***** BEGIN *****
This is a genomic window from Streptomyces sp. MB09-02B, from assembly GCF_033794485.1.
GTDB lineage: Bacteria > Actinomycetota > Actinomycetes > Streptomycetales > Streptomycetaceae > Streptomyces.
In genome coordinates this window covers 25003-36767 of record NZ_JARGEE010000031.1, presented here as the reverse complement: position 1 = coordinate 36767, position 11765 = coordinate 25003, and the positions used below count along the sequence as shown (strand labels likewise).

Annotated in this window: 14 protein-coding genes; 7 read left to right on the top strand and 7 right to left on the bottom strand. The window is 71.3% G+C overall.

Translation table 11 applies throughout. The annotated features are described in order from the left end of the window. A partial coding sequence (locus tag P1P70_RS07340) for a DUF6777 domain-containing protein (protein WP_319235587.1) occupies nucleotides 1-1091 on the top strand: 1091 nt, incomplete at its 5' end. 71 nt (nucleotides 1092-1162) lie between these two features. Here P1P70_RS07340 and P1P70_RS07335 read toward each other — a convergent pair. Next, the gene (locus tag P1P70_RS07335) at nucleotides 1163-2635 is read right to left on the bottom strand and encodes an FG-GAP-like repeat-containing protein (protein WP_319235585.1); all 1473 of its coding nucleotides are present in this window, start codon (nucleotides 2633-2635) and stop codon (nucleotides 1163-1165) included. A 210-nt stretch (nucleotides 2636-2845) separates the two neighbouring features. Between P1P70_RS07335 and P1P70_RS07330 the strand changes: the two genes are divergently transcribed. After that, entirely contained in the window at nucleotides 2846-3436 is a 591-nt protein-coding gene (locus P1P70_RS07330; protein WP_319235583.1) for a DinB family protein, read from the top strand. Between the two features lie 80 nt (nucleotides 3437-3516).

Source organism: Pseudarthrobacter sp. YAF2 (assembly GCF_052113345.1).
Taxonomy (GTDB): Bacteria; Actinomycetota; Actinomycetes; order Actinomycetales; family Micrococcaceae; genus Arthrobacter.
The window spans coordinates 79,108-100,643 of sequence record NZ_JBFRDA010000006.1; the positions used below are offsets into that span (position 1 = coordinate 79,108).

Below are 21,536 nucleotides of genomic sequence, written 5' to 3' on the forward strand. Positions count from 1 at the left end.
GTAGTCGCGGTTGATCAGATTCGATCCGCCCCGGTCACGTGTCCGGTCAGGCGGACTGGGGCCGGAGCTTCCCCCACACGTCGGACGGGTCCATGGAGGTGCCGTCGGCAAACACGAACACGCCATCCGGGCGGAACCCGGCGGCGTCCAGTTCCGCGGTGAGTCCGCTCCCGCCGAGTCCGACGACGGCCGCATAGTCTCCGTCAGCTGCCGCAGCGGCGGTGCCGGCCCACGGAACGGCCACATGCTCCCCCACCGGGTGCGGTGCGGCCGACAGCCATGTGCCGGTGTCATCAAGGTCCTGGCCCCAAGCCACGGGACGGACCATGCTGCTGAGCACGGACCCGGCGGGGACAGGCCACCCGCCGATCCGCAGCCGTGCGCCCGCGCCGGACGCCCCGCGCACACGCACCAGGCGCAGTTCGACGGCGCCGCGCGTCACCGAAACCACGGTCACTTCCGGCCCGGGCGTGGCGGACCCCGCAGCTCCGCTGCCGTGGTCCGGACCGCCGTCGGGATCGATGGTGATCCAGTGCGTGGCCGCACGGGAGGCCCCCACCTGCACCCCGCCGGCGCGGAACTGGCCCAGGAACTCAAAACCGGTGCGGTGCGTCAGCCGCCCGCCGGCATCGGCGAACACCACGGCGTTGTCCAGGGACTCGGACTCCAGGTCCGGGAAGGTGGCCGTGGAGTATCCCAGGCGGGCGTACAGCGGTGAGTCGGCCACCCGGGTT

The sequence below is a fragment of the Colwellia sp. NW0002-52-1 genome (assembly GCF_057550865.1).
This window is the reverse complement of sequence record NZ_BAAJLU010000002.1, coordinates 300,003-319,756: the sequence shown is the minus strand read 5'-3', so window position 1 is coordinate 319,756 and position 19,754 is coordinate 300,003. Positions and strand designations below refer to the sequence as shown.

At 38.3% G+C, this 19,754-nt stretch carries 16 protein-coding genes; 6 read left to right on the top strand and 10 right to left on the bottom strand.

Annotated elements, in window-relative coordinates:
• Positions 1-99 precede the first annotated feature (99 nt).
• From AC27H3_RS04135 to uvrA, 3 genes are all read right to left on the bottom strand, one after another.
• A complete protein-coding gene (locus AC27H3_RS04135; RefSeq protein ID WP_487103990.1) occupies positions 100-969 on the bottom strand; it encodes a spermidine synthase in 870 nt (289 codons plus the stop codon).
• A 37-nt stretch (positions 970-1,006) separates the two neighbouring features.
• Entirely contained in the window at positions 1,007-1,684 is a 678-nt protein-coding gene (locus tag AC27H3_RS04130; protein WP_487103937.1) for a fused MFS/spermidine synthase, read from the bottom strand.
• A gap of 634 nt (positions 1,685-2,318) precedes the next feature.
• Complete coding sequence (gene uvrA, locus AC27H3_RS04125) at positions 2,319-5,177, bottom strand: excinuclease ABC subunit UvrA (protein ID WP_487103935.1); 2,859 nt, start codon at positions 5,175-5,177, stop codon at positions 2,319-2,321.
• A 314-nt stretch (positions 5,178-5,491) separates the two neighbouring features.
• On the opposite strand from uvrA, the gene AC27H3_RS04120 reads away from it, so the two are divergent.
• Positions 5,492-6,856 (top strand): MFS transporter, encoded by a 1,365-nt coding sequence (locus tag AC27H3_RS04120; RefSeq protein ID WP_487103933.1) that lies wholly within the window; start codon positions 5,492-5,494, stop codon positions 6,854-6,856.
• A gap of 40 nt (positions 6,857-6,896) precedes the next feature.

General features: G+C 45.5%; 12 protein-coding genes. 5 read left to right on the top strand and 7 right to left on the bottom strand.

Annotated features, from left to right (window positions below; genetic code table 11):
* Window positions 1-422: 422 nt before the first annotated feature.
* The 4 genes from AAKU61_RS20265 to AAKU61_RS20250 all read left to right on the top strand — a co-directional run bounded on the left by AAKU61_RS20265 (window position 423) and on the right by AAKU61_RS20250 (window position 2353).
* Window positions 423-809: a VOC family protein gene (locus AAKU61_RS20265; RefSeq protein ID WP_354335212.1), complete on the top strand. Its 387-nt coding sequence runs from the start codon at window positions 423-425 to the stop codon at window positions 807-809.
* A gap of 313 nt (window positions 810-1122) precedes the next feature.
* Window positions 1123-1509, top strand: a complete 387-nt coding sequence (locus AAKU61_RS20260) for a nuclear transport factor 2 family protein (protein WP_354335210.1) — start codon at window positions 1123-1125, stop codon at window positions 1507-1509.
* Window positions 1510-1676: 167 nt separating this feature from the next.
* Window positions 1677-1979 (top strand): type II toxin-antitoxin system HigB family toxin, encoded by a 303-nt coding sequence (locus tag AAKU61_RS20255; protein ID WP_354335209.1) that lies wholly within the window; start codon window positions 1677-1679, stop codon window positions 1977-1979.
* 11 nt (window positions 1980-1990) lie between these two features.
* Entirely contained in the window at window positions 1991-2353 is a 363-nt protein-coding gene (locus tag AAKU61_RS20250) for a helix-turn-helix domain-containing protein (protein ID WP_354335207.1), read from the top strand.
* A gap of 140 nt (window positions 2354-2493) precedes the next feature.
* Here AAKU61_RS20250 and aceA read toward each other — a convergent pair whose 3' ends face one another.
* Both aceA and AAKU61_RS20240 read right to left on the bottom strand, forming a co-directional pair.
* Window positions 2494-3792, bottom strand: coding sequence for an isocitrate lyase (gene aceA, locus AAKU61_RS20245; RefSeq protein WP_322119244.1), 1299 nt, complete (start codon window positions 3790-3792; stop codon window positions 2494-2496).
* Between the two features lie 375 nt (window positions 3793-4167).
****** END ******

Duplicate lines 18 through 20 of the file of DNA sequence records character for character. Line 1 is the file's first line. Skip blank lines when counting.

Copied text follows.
• A 37-nt stretch (positions 970-1,006) separates the two neighbouring features.
• Entirely contained in the window at positions 1,007-1,684 is a 678-nt protein-coding gene (locus tag AC27H3_RS04130; protein WP_487103937.1) for a fused MFS/spermidine synthase, read from the bottom strand.
• A gap of 634 nt (positions 1,685-2,318) precedes the next feature.